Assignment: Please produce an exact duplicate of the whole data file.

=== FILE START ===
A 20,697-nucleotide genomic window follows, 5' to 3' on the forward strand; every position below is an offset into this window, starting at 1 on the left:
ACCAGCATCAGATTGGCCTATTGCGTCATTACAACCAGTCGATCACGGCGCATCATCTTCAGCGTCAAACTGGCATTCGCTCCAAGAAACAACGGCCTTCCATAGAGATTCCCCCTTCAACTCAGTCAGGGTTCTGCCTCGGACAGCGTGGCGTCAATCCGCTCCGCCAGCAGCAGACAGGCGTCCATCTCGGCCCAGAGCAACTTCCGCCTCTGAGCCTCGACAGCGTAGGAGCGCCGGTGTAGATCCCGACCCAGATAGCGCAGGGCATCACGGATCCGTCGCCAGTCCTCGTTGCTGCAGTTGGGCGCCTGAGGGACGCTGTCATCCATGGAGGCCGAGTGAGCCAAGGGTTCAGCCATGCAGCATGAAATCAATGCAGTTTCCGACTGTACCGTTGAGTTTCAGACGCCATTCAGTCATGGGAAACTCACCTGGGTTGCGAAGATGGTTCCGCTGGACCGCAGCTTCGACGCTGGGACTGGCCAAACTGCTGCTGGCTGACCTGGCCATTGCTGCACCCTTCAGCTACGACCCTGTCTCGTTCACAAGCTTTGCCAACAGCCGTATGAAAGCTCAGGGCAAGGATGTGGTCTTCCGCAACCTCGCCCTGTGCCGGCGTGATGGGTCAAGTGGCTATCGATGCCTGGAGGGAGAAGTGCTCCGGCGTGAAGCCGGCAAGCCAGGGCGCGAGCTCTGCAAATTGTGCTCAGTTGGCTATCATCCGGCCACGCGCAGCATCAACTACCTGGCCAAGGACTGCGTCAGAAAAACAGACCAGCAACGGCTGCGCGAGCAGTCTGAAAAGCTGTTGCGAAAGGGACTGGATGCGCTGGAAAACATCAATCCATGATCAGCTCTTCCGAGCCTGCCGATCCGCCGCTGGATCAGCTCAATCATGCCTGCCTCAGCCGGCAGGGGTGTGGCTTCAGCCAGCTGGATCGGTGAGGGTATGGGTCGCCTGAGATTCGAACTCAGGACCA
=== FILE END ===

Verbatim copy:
A 20,697-nucleotide genomic window follows, 5' to 3' on the forward strand; every position below is an offset into this window, starting at 1 on the left:
ACCAGCATCAGATTGGCCTATTGCGTCATTACAACCAGTCGATCACGGCGCATCATCTTCAGCGTCAAACTGGCATTCGCTCCAAGAAACAACGGCCTTCCATAGAGATTCCCCCTTCAACTCAGTCAGGGTTCTGCCTCGGACAGCGTGGCGTCAATCCGCTCCGCCAGCAGCAGACAGGCGTCCATCTCGGCCCAGAGCAACTTCCGCCTCTGAGCCTCGACAGCGTAGGAGCGCCGGTGTAGATCCCGACCCAGATAGCGCAGGGCATCACGGATCCGTCGCCAGTCCTCGTTGCTGCAGTTGGGCGCCTGAGGGACGCTGTCATCCATGGAGGCCGAGTGAGCCAAGGGTTCAGCCATGCAGCATGAAATCAATGCAGTTTCCGACTGTACCGTTGAGTTTCAGACGCCATTCAGTCATGGGAAACTCACCTGGGTTGCGAAGATGGTTCCGCTGGACCGCAGCTTCGACGCTGGGACTGGCCAAACTGCTGCTGGCTGACCTGGCCATTGCTGCACCCTTCAGCTACGACCCTGTCTCGTTCACAAGCTTTGCCAACAGCCGTATGAAAGCTCAGGGCAAGGATGTGGTCTTCCGCAACCTCGCCCTGTGCCGGCGTGATGGGTCAAGTGGCTATCGATGCCTGGAGGGAGAAGTGCTCCGGCGTGAAGCCGGCAAGCCAGGGCGCGAGCTCTGCAAATTGTGCTCAGTTGGCTATCATCCGGCCACGCGCAGCATCAACTACCTGGCCAAGGACTGCGTCAGAAAAACAGACCAGCAACGGCTGCGCGAGCAGTCTGAAAAGCTGTTGCGAAAGGGACTGGATGCGCTGGAAAACATCAATCCATGATCAGCTCTTCCGAGCCTGCCGATCCGCCGCTGGATCAGCTCAATCATGCCTGCCTCAGCCGGCAGGGGTGTGGCTTCAGCCAGCTGGATCGGTGAGGGTATGGGTCGCCTGAGATTCGAACTCAGGACCA